10. Fault kinematics and tectonic stress in the seismically active Manyara Dodoma Rift segment in Central Tanzania Implications for the East African Rift

    NASA Astrophysics Data System (ADS)

    Macheyeki, Athanas S.; Delvaux, Damien; De Batist, Marc; Mruma, Abdulkarim

    2008-07-01

    The Eastern Branch of the East African Rift System is well known in Ethiopia (Main Ethiopian Rift) and Kenya (Kenya or Gregory Rift) and is usually considered to fade away southwards in the North Tanzanian Divergence, where it splits into the Eyasi, Manyara and Pangani segments. Further towards the south, rift structures are more weakly expressed and this area has not attracted much attention since the mapping and exploratory works of the 1950s. In November 4, 2002, an earthquake of magnitude Mb = 5.5 struck Dodoma, the capital city of Tanzania. Analysis of modern digital relief, seismological and geological data reveals that ongoing tectonic deformation is presently affecting a broad N-S trending belt, extending southward from the North Tanzanian Divergence to the region of Dodoma, forming the proposed "Manyara-Dodoma Rift segment". North of Arusha-Ngorongoro line, the rift is confined to a narrow belt (Natron graben in Tanzania) and south of it, it broadens into a wide deformation zone which includes both the Eyasi and Manyara grabens. The two-stage rifting model proposed for Kenya and North Tanzania also applies to the Manyara-Dodoma Rift segment. In a first stage, large, well-expressed topographic and volcanogenic structures were initiated in the Natron, Eyasi and Manyara grabens during the Late Miocene to Pliocene. From the Middle Pleistocene onwards, deformations related to the second rifting stage propagated southwards to the Dodoma region. These young structures have still limited morphological expressions compared to the structures formed during the first stage. However, they appear to be tectonically active as shown by the high concentration of moderate earthquakes into earthquake swarms, the distribution of He-bearing thermal springs, the morphological freshness of the fault scarps, and the presence of open surface fractures. Fault kinematic and paleostress analysis of geological fault data in basement rocks along the active fault lines show that recent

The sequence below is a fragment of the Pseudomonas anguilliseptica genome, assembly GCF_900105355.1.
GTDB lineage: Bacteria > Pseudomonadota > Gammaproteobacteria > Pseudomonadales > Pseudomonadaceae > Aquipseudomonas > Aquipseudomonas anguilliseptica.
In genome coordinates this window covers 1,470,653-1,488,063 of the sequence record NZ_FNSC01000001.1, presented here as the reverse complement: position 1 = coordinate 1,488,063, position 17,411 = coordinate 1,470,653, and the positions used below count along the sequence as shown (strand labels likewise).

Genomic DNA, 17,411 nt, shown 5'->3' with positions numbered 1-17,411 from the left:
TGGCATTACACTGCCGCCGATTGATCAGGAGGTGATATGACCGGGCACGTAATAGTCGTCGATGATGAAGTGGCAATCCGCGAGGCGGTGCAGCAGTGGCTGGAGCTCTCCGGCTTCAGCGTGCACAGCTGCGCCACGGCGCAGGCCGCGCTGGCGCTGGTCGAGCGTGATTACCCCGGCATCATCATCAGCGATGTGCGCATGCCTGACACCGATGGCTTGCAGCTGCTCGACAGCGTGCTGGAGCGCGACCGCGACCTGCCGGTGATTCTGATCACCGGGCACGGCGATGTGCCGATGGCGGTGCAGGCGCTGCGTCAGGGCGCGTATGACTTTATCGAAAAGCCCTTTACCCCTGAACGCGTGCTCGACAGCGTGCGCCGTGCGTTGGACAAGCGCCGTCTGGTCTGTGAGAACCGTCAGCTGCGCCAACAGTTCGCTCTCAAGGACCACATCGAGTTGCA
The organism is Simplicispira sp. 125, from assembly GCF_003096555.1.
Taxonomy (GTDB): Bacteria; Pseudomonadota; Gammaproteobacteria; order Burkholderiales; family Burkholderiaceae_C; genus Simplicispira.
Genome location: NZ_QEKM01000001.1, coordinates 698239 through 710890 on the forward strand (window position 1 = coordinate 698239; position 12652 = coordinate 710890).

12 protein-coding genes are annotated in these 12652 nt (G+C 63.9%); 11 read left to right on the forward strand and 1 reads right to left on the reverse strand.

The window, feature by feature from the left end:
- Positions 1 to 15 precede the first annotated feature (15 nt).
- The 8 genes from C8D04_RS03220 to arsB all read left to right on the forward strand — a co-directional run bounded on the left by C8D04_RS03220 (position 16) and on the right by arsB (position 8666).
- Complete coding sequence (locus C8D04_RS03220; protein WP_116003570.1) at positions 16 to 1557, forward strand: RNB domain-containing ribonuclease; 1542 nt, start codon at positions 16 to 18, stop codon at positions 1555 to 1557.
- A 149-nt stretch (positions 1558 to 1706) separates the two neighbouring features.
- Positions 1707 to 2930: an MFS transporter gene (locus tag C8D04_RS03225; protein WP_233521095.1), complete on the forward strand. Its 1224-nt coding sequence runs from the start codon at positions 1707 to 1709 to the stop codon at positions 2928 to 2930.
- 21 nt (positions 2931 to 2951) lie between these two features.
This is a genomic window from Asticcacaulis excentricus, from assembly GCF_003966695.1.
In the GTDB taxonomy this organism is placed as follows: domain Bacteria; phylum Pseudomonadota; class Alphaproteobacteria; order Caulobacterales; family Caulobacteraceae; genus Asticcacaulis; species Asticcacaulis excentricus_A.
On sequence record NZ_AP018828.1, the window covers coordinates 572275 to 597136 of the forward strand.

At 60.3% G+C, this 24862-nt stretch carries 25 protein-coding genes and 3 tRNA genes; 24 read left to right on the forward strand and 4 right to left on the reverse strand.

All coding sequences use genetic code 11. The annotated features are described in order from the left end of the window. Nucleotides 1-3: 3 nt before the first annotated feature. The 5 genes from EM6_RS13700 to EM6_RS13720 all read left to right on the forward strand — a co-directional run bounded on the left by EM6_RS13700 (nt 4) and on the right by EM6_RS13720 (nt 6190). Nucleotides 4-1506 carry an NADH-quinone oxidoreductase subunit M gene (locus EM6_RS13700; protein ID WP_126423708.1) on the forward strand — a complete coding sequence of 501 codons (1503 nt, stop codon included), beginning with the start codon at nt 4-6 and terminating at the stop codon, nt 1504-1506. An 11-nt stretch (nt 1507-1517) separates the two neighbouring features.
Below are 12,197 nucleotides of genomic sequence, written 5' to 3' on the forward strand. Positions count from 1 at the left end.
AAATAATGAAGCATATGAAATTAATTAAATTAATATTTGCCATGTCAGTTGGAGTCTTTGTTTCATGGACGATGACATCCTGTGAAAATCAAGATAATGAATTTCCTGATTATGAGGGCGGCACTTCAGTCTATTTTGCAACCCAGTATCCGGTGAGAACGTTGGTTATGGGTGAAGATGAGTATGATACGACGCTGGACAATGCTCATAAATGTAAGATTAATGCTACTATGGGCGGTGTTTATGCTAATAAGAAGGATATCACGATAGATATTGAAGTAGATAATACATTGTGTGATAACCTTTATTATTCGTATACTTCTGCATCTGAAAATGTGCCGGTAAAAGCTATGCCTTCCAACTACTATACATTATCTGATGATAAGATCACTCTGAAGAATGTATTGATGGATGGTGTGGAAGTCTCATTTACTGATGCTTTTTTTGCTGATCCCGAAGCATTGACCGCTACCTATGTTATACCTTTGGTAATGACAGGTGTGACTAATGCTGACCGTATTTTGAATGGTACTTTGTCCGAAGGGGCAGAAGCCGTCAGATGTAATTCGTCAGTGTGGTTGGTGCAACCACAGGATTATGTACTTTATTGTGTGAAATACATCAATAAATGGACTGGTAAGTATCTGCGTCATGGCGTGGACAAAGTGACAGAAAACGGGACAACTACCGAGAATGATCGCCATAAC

11. Pathways to success in science: A phenomenological study, examining the life experiences of African-American women in higher education

    NASA Astrophysics Data System (ADS)

    Giscombe, Claudette Leanora

    This study is a qualitative investigation in which five African American women science faculty, in higher education, within the age range of 45--60, were the participants. The data that was collected, over twelve months, was primarily obtained from the in-depth phenomenological interviewing method (Seidman, 1991). The interpretation of the data was the result of ongoing cross analysis of the participants' life experiences, perceptions, and beliefs of the how they navigated and negotiated pathways to careers in the natural sciences, and the meanings they attach to these experiences. The software Ethnograph (V5.0) was used to organize the participants' responses into patterns and emergent themes. The Black women in this study articulated several themes that were critical determinants of their successes and achievements in science careers. From the analysis of the data set, four major findings were identified: (1) "Black Intentional Communities" acted as social agencies for the positive development of the participants; (2) "My World Reality" which was described by the participants as their acceptance of their segregated worlds, not being victims of inequities and injustices, but being resilient and determined to forge on to early academic successes. Early academic successes were identified as precursors and external motivational stimuli to their interests and achievements in science; (3) Their experiences of "Tensions and Double Consciousness" from race and gender negative images and career stereotypes, required the women to make "intra-cultural deviations" from stereotypic career roles and to develop "pragmatic coping strategies" to achieve in science careers and; (4) "Meaning-making"---Significant to the meaning of their journey was the fact that the participants grounded their experiences in a social context rather than in a scientific context and that they ended their journey with expressions of personal satisfactions about their journey and their unique drive and